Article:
as opposed to things walking around on four legs, is nothing like
as clear-cut as it seems in the newspapers. I am now retired.
I cut my scientific eye-teeth fusing human and mouse cells together
to make it into a specific cell hybrid, and tens of thousands
of those experiments were done 30 years ago. There is no suggestion
that anything has happened untoward as a result of those experiments.
It would have to be incredibly specific to this sort of cell type,
in this sort of situation. There are two separate risks. One is
the risk to the world and to the researcher, which is what I have
dealt with; the other is the risks if you were actually to go
another step and turn that into a therapeutic procedure. I think
those risks are unknown, uncharted and nobody that I know of is
suggesting the reimplanting of such embryos at this stage; we
would need to know a massive amount more.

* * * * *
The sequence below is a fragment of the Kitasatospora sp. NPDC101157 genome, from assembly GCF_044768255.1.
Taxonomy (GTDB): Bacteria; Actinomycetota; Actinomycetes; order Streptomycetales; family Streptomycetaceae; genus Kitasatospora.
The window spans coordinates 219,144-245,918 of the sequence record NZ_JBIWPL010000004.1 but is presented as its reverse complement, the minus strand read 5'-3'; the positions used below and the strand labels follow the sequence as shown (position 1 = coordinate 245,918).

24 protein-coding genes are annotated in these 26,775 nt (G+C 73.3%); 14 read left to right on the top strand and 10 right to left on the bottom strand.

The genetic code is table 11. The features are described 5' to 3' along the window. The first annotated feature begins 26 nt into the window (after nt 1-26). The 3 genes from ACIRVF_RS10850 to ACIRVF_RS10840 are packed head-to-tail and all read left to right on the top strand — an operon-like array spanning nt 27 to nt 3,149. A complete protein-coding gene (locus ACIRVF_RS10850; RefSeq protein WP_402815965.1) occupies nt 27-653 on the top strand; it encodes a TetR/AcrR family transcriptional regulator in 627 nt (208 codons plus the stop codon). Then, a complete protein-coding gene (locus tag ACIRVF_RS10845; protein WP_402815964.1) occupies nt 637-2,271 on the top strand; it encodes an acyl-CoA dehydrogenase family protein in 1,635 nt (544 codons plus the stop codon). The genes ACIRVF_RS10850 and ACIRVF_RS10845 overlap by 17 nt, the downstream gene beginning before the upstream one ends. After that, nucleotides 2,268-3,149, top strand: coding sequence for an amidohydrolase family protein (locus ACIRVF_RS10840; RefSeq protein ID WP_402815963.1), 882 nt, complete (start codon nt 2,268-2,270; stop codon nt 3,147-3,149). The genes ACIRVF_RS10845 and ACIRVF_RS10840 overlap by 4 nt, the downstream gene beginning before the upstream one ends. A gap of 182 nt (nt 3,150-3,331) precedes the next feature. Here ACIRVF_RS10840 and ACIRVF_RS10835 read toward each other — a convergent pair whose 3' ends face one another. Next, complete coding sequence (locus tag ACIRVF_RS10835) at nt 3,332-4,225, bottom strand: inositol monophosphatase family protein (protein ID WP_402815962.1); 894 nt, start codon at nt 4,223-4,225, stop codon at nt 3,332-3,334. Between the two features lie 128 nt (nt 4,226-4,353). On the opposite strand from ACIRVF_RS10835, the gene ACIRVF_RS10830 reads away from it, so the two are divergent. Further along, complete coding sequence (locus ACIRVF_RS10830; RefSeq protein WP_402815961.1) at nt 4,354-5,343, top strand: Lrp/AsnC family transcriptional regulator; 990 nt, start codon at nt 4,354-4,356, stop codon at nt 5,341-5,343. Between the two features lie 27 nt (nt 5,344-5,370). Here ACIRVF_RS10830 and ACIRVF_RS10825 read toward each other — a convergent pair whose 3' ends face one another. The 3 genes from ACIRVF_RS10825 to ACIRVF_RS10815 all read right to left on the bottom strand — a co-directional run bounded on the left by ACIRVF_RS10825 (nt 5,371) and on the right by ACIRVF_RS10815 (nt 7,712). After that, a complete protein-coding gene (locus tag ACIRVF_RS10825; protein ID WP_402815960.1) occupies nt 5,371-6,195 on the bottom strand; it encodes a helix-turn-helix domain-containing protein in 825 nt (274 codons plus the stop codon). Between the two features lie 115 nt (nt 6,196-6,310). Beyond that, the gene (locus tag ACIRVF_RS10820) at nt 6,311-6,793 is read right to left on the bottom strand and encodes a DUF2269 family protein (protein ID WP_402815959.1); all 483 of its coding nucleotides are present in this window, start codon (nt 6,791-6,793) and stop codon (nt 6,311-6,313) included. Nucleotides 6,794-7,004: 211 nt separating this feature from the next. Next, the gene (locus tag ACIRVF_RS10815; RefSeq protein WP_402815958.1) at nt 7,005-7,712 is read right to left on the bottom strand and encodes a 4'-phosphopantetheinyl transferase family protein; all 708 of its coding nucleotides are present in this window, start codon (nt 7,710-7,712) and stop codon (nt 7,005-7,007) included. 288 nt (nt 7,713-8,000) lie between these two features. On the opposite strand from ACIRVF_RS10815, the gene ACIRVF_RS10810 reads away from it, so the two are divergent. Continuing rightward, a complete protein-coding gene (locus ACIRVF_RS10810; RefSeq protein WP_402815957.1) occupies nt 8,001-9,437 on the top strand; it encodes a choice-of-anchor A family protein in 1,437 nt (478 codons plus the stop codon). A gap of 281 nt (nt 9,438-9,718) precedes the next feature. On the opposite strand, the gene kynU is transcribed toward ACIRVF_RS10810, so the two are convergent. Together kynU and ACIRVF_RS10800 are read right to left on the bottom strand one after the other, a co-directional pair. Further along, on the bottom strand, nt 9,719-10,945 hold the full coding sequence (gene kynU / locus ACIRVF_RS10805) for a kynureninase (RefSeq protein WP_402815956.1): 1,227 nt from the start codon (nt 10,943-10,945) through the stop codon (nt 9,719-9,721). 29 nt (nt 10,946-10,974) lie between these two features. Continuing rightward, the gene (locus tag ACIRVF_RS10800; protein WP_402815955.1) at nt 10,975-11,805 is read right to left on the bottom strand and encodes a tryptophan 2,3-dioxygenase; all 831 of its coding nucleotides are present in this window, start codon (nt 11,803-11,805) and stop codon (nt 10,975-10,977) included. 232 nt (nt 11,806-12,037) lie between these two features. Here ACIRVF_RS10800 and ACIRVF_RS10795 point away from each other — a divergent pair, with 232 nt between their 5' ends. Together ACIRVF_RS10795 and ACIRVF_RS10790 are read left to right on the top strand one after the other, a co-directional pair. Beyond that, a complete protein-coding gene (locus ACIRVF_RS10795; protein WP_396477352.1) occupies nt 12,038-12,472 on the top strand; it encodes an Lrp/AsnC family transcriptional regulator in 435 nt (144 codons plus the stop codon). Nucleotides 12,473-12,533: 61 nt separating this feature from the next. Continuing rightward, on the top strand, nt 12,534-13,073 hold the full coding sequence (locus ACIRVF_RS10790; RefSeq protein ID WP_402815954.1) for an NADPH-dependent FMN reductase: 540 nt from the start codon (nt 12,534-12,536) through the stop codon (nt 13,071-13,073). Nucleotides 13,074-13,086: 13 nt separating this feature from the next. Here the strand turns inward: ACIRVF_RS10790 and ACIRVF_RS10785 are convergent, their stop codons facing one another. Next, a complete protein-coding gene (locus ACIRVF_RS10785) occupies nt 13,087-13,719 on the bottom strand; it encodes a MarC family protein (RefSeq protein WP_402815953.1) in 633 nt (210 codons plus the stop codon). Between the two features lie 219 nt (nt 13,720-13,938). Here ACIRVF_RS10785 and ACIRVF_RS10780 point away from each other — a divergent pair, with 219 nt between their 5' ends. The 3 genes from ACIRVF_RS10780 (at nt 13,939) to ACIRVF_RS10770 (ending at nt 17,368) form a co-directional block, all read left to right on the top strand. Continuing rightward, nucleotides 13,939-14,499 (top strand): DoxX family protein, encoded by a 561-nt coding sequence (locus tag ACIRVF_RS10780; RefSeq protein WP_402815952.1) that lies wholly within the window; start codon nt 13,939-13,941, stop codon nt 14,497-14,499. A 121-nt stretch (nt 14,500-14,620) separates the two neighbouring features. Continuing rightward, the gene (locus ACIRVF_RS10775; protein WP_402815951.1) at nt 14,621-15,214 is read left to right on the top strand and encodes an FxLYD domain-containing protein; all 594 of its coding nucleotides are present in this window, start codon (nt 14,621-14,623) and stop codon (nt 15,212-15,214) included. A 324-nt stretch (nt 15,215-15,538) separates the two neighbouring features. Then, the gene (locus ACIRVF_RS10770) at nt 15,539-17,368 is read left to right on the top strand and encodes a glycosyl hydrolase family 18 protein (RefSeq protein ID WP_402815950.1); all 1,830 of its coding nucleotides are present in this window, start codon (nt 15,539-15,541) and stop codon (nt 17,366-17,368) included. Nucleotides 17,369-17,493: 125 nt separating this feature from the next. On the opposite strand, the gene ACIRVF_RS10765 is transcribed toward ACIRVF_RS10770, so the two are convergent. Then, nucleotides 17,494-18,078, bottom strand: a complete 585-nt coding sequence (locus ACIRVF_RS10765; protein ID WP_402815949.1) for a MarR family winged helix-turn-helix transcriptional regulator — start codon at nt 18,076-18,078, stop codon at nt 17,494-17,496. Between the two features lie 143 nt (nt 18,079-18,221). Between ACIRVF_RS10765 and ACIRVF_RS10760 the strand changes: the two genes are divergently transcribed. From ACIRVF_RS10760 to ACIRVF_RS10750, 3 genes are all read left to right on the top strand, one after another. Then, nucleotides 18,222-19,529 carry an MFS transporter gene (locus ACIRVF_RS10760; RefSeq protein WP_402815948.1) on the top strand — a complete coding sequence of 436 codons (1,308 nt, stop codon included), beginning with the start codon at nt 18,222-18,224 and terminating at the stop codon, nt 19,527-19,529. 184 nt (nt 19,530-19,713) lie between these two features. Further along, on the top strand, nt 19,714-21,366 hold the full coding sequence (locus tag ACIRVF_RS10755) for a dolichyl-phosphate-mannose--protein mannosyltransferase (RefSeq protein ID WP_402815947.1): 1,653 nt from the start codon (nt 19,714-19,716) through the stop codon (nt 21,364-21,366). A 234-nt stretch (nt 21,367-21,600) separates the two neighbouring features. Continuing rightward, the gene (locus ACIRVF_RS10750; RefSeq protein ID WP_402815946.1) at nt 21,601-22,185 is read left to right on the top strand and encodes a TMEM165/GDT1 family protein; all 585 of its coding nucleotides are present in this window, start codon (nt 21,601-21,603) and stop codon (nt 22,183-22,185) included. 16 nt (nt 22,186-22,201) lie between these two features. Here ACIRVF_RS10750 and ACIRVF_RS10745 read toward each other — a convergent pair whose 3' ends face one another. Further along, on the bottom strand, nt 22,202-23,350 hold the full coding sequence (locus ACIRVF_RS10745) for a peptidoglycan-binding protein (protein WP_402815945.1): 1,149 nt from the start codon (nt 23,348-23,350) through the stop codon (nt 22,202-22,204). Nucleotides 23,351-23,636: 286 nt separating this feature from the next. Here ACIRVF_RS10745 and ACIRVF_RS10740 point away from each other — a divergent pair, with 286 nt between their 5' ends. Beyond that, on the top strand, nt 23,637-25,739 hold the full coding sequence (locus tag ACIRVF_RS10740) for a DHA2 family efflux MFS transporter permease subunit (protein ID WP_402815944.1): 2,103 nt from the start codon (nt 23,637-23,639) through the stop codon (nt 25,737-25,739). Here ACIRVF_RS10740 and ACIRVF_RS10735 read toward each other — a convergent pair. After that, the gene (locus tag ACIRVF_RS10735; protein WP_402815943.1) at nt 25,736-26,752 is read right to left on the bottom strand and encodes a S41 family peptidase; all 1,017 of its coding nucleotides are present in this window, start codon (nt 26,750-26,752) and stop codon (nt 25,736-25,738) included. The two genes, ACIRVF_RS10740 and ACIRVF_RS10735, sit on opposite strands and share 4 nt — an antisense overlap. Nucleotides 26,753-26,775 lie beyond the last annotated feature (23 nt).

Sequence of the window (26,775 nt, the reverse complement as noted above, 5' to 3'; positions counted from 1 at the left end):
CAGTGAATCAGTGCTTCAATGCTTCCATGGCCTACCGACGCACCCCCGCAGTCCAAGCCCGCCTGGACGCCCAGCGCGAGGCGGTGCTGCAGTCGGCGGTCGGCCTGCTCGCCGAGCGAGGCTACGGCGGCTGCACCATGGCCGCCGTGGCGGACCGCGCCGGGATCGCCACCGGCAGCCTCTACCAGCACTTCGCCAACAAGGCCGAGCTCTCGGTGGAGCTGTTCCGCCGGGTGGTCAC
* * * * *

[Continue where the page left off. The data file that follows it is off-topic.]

Q239 Chairman: Would you agree that
would be the next step, and that is what many people are concerned
about, that it will be that next step, and, going back to the
Japanese research, Professor Blakemore, that implanting an embryo
to see how certain stem lines develop is the logical next step,
or is it not?
Professor Bobrow: My brief answer
would be, putting it back into a person is not the logical next
step. Putting it back into an experimental animal for a short
period of time may well be the next logical step.
Professor Blakemore: I think what
this discussion is revealing is the diversity and the complexity
of possible uses of the general methodology of combining human
and animal material. I can just try to clarify my understanding